Built a 5 gallon bucket version. Used it once. It worked for grapes, not for mulberries. I think it was user error. Will be using it again.
"You must be the change you want to see in the world." "First they ignore you, then they laugh at you, then they fight you, then you win." --Mahatma Gandhi
"Preach the Gospel always, and if necessary, use words." --Francis of Assisi.
"Family farms work when the whole family works the farm." -- Adam Klaus
I have one purring away now, full of haskaps, blueberries and saskatoons. All good signs so far, one week in. Seeing as they're rooted in near-sterile clean water, they're miles and miles away from having a living root community, so that must be your focus in the first potting-up. It's obviously miles away from the strength and vigour of seedlings, but very quick. In cases where transplanting will be a part of the game anyway (say, in a nursery) it seems like the most accessible and successful method after hardwood cuttings.
One important detail is that the misters consume about 20-30 gph each. A full-sized rubbermaid tote model should be equipped with a 350+ gph motor, to be plenty safe.
Let no one accuse the pot growers of being unresourceful. If every hydroponic shop in the land carries the parts to build these things, you can be DAMN sure they work.
Location: In a rain shadow - Fremont County, Southern CO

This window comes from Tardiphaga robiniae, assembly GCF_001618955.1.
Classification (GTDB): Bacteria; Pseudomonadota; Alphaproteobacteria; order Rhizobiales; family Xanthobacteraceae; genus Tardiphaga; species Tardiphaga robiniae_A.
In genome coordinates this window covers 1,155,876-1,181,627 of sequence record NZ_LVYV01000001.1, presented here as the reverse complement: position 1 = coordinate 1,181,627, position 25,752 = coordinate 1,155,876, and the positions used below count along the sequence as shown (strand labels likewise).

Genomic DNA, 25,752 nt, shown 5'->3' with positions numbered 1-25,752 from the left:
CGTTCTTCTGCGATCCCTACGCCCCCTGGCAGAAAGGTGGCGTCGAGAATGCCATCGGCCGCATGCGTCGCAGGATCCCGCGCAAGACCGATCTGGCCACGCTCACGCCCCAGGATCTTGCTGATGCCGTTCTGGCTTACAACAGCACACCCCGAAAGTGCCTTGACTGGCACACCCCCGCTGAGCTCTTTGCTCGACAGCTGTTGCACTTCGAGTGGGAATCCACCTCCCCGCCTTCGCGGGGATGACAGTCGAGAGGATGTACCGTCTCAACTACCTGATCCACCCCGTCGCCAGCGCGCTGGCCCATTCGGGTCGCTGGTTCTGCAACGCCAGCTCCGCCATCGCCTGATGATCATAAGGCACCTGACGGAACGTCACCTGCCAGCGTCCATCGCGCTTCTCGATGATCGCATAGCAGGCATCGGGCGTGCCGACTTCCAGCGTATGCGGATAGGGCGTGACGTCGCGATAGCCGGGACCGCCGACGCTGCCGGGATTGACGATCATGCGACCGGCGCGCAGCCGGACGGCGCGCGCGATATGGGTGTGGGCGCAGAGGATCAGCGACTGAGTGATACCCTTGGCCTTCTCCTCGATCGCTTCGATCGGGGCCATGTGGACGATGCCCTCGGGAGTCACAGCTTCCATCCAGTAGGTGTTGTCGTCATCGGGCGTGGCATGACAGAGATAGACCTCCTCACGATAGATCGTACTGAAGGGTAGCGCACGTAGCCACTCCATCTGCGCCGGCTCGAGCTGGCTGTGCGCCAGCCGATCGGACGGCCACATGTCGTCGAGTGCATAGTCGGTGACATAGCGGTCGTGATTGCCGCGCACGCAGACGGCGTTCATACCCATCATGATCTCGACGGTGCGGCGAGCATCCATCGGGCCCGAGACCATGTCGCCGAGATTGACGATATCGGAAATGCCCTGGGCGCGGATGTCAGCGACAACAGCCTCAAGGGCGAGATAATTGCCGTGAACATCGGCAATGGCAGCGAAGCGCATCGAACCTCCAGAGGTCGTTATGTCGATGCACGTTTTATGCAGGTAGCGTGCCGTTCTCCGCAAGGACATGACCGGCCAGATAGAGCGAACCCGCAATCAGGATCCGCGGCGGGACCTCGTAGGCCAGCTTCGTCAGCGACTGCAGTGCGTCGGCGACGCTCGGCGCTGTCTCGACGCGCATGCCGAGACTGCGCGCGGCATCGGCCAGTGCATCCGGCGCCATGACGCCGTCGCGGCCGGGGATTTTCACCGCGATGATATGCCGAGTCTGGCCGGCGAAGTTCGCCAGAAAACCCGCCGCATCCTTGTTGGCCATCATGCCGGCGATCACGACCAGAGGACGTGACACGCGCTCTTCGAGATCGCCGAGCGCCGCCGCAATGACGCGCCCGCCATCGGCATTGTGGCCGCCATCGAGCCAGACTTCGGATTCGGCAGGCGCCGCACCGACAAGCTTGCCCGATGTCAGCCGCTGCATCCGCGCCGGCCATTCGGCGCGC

posted 4 years ago
i have built a few of these, and they all seem to work ok, as long as the water temps stay down.
i have built a 5g version, a 20g version and a 27g version.
all were built using a small/cheap aquarium pump, 1/2 pvc and 360* misters. i ran the cloner for 1 min on, 4 mins off, with one of these timers i used a bit of nutrient in the totes to get the clones going as i didnt have much luck with (my) water alone. i also noticed that if i just let the water run i wouldnt get as many roots. i was told it had to do with the water temps, and the problem went away once i added the timer.
like Derick mentioned, most of the parts (misters and neoprene holders) can be found at local hydro shops.
hope this helps.
http://www.cloud9farms.com/ - Southern Colorado - Zone 5 (-19*f) - 5300ft elevation - 12in rainfall plus irrigation rights
Dairy cows, "hair" sheep, Kune Kune pigs, chickens, guineas and turkeys
Forget this weirdo. You guys wanna see something really neat? I just have to take off my shoe .... (hint: it's a tiny ad)